Blog Archives

Where are all the women?

Everyone – this blog included – talks about the famous men of the waterways. The great engineers, like Brindley, Telford, Jessop and Rennie, who made it all possible. The working men through the ages. Tom Rolt and Robert Aickman, who

Posted in History and traditions

The Grand Union canal: a retrospective

  I suspect that, even if you don’t think of yourself as a canal person, you’ve heard of the Grand Union. If “Name a Canal” were ever a question on Family Fortunes, it would be the top answer. (By the

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Posted in Cruising log, History and traditions


We have just moored in Banbury, home to a well-known nursery rhyme and the start point of Tom Rolt’s epic, indulgent, nostalgic, restoration-inspiring, much-loved-in-canal-circles and, most of all, extremely opinionated account of his travels on board Cressy, Narrow Boat. Now

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Posted in Cruising log, History and traditions

An A-Z of the waterways

The language of the cut can be a minefield, littered with jargon, in joke, traditional terminology and neologism a-plenty. I’m sure there are many worthy tomes that can teach you to ditch port and starboard in favour of on-side and

Posted in History and traditions, Life Aboard, The Boat

Famous cows

We’ve just been through the Foulridge Tunnel. It’s nearly a mile long, pretty straight and as dark and spooky as many other tunnels we’ve encountered so far. Apparently, in 1912, a cow named Buttercup fell in at one end, swam

Posted in Cruising log, History and traditions

That’s not a lock! This is a lock!

Standard narrow beam lock on the British canal system: 7ft (2.1m) wide 70ft (21m) long Depth varies, though say around 8ft (2.5m) deep. Overall, a nice snug fit for Felucca.  You’d need 25 of these locks to fill an Olympic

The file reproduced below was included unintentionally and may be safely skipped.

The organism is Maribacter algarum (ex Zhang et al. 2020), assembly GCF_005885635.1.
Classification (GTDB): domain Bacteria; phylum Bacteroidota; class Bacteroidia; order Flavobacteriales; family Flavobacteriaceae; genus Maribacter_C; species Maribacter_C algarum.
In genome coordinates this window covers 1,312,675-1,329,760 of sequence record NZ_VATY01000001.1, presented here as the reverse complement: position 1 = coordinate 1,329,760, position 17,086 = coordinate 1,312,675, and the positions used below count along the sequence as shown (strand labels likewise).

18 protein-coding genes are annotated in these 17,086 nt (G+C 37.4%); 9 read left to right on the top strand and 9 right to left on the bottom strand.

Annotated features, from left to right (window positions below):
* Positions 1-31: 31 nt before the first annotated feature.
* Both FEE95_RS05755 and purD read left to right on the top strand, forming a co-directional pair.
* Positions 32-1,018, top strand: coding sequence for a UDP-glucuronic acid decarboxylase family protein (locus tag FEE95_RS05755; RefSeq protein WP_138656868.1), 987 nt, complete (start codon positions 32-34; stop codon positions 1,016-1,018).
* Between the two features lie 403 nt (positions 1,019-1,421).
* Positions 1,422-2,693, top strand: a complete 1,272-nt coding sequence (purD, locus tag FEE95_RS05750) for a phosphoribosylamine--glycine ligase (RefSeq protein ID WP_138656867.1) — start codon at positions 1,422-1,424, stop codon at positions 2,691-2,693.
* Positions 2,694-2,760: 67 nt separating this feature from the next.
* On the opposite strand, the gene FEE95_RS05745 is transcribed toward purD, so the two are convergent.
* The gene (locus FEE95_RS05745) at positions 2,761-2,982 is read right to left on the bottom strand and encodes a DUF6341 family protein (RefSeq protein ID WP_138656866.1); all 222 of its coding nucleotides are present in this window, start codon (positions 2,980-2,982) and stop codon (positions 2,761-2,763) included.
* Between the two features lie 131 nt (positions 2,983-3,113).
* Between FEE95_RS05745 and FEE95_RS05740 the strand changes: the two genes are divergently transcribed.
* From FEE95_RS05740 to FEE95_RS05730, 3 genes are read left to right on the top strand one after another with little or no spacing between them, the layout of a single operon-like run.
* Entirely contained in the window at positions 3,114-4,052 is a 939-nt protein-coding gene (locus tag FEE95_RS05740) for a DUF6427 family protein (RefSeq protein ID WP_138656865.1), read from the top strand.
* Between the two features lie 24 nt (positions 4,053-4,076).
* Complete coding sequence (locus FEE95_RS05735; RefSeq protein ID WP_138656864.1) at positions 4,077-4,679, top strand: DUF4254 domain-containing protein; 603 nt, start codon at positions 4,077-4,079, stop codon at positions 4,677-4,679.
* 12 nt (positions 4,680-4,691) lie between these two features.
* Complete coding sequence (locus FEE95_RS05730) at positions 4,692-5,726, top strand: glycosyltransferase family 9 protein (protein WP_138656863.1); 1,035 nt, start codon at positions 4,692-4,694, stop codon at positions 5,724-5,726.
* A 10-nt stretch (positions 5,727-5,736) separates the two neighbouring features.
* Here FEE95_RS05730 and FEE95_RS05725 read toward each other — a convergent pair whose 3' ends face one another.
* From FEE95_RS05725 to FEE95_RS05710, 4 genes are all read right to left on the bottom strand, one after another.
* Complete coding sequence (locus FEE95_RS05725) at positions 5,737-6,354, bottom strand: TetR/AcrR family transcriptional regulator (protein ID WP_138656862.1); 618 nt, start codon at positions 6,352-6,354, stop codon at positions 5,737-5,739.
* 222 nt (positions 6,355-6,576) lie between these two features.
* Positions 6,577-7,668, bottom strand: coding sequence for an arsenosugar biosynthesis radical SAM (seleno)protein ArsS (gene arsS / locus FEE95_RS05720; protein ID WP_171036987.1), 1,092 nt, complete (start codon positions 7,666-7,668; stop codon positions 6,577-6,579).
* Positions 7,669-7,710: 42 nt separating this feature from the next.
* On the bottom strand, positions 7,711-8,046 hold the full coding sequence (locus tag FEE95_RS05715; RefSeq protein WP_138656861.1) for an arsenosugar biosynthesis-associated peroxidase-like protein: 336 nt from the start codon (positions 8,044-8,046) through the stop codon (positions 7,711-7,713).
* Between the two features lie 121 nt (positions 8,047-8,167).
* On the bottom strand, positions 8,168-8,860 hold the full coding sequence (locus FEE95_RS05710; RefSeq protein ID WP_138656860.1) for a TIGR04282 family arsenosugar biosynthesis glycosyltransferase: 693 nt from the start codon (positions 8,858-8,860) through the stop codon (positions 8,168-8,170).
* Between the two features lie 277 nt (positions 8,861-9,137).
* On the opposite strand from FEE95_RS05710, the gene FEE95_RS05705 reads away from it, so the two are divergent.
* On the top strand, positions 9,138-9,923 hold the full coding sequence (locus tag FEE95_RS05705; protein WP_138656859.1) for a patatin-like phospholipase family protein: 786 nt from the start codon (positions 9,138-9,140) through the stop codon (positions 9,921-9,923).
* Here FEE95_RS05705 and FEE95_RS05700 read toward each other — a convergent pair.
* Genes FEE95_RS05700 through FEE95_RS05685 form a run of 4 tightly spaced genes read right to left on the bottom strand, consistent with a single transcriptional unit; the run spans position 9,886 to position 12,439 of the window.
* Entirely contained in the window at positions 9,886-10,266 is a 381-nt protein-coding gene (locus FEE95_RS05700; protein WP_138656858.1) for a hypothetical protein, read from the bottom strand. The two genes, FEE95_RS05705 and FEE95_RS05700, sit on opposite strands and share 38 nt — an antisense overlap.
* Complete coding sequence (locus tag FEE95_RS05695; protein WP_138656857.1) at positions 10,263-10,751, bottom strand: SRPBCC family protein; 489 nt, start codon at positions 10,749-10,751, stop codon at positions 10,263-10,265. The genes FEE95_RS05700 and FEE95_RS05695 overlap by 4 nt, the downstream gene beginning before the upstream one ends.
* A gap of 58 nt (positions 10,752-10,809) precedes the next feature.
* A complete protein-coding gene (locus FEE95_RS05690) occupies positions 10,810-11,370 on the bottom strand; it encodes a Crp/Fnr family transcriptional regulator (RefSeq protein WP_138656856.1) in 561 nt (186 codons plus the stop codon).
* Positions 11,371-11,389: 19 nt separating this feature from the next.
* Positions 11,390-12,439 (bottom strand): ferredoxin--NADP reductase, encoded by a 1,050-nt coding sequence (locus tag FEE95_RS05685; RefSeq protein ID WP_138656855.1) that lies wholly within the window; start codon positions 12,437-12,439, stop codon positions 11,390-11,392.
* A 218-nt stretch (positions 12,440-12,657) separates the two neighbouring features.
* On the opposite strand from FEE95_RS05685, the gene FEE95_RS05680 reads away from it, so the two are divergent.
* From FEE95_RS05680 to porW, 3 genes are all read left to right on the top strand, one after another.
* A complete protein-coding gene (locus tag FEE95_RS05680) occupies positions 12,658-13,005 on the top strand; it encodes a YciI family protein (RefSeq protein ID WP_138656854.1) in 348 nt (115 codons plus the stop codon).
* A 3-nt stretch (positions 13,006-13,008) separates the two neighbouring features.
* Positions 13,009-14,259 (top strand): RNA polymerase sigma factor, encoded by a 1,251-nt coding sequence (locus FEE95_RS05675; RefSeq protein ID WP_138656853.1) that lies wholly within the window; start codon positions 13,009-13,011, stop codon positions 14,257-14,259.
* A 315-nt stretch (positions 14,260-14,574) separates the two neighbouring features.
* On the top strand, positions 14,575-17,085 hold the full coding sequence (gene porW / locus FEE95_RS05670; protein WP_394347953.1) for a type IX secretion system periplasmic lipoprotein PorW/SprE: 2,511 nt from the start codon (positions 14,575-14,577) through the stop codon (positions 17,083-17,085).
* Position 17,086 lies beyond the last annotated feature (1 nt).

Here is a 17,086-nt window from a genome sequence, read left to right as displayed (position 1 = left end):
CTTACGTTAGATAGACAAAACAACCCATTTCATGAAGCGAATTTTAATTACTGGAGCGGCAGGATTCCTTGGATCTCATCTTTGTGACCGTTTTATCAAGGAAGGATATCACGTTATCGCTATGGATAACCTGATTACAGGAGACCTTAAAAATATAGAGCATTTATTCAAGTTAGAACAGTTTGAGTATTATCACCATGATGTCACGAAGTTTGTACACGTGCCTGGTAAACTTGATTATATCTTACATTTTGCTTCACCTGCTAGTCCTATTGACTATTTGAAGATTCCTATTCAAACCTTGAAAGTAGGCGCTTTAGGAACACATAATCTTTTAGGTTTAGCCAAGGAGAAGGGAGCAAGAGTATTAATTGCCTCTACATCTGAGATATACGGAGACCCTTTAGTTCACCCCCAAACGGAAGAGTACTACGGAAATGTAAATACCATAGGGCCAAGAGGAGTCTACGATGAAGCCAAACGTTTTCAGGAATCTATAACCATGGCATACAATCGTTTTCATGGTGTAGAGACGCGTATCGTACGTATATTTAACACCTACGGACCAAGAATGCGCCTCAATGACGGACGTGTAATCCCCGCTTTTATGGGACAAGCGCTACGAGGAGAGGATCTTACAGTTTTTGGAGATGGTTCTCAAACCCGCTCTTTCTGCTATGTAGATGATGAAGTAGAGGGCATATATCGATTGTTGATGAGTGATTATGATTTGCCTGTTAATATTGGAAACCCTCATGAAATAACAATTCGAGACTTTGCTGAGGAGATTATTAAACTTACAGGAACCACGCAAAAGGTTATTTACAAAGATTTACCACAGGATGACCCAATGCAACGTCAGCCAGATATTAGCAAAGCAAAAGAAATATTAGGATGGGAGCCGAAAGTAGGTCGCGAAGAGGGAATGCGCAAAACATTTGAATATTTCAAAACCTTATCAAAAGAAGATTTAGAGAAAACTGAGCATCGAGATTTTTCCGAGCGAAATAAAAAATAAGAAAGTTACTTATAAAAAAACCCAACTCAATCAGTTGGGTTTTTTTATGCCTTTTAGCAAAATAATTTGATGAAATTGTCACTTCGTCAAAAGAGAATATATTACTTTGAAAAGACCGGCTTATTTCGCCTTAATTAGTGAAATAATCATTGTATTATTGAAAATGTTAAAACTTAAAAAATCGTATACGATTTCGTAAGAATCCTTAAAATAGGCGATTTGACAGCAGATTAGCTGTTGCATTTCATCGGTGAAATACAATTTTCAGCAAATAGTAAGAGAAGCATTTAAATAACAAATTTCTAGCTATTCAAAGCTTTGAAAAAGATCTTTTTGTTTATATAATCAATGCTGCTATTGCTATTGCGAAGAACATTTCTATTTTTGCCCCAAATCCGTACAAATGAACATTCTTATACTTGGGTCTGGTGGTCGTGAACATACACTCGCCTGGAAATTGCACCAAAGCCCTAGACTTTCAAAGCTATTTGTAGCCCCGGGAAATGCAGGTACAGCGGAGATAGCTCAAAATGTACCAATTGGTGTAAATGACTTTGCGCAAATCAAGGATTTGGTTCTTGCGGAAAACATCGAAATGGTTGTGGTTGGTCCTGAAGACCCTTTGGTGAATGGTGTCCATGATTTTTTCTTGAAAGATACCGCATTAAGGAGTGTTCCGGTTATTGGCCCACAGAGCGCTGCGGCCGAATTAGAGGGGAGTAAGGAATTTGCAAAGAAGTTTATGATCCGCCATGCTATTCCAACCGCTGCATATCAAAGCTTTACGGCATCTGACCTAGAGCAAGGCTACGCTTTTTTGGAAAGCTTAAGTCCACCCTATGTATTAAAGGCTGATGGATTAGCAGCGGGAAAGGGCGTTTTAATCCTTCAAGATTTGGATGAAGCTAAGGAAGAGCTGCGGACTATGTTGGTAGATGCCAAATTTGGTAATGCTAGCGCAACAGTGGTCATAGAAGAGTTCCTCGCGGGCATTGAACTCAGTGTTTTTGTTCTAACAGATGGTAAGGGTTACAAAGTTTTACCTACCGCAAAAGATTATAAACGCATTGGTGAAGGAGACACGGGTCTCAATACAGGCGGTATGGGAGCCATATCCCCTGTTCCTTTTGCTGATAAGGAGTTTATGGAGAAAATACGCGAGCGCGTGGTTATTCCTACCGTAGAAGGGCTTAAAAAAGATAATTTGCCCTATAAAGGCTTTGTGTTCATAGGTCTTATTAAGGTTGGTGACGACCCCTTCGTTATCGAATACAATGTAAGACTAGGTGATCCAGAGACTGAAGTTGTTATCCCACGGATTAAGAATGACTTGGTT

Posted in Cruising log, History and traditions, Statistics, Wonders of the waterways

From Ice Age to Leisure Age: the rise and fall and rise again of the Ellesmere Canal

Ten millennia ago, the last Ice Age ended. The glaciers retreated. Scars and pock marks from these grinding rivers of ice marked the landscape in profound and lasting ways. In this part of Shropshire, the glaciers left behind meres. These

Posted in Cruising log, History and traditions

What’s in a name

If there’s one thing I don’t really like about Felucca, it’s her name.  She was launched in 2002 as “Jubilee”, but somewhere along the line the first owners got tired of that and renamed her after a type of Egyptian

Posted in History and traditions, The Boat

Two waterways both alike in dignity

When the canal first made it to Birmingham, the people rang the church bells as they foresaw the wealth that would follow. And Birmingham soon had more canals than any other British town, a network of loops, locks, wharves, branches

Posted in Cruising log, History and traditions, Routes

Bridges on the Stratford canal

Sometimes, the canal’s builders didn’t have room for a proper brick arch. Or perhaps the vehicles using it couldn’t handle the steep gradient of a hump backed bridge. So they built drawbridges! Here’s two from today. Clever use of hydraulics

Posted in Boat Handling, Cruising log, History and traditions, Routes
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